There's a part of me that doesn't like her considering us tools in this race. I just want… for these people to be my friends.
Take that as fair warning should you decide to pick this one up. Also:
Do NOT expect The Hunger Games' depth.
Do NOT look for Dante Walker's charming snark.
Do NOT expect to like the heroine. Only a few will get this analogy but she's Miaka from Fushigi Yuugi with a cuddly wolf-like Pokemon shoved to survive a Lord of the Flies/The Amazing Race hybrid of a predicament in order to win a cure for her sickly older brother Cody.
Her name is Tella Holloway. She now lives in Montana with her parents, transplanted from Boston because her brother is sick. Like going to die eventually sick. She receives a listening device that tells her she has been selected to be a Contender in the Brimstone Bleed, a race where the ultimate prize is the ultimate cure for her brother's ultimately unnamed ailment. Which of course she joins because A) that's what you do when these strange circumstances happen to you and B) she's bored as hell in Montana.
Oh alright, she also cares for her brother and wants him to live long and prosper. Plus mom gave her a lucky feather to wear which would be totally bizarre outside the context of a strange mysterious race.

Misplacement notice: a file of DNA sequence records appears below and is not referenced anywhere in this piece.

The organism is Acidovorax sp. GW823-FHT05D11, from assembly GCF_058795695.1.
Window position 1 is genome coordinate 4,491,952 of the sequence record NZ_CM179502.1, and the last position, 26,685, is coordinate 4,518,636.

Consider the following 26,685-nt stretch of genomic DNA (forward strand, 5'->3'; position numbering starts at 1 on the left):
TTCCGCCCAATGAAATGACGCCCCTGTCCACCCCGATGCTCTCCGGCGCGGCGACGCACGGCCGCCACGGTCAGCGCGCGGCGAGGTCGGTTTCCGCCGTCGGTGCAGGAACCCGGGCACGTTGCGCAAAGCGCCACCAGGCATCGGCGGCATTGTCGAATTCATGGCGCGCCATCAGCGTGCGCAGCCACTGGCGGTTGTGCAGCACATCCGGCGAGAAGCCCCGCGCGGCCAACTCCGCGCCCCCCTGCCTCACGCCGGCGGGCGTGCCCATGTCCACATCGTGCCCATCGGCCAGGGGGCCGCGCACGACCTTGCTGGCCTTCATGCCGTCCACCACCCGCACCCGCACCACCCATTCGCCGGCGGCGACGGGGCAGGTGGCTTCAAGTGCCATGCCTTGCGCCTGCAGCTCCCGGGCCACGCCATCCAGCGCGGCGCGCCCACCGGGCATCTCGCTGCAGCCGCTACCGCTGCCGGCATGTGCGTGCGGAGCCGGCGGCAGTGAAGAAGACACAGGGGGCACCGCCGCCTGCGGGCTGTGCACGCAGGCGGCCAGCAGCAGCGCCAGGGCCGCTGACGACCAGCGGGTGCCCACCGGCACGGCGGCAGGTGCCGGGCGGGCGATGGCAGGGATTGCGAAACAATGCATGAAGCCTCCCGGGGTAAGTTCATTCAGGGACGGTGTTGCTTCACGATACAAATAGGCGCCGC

Anyway, contingent to joining this race is that she has to choose a Pandora to accompany and help her. At the beginning of the story they come into a house with eggs that eventually hatch into curious creatures with special abilities meant to protect and help them make it through the dire conditions of the contest. The Brimstone Bleed will last for three months where they are directed to find the base camp in each of four ecosystems: jungle, desert, mountains and sea with each leg yielding a winner, earning them a minor prize and a choice. As with how most of this stories go, other Contenders and their own Pandoras get incorporated in Tella's quest: a gorgeous amazonian blonde (Harper), redhead twin boys (Levi and Ransom), an unlikely pair of a middle aged woman (Caroline) and a young boy (Dink), the cruel sinister boy (Titus) and the ruthlessly methodical young man who seem to know more about the race than he lets on (Guy).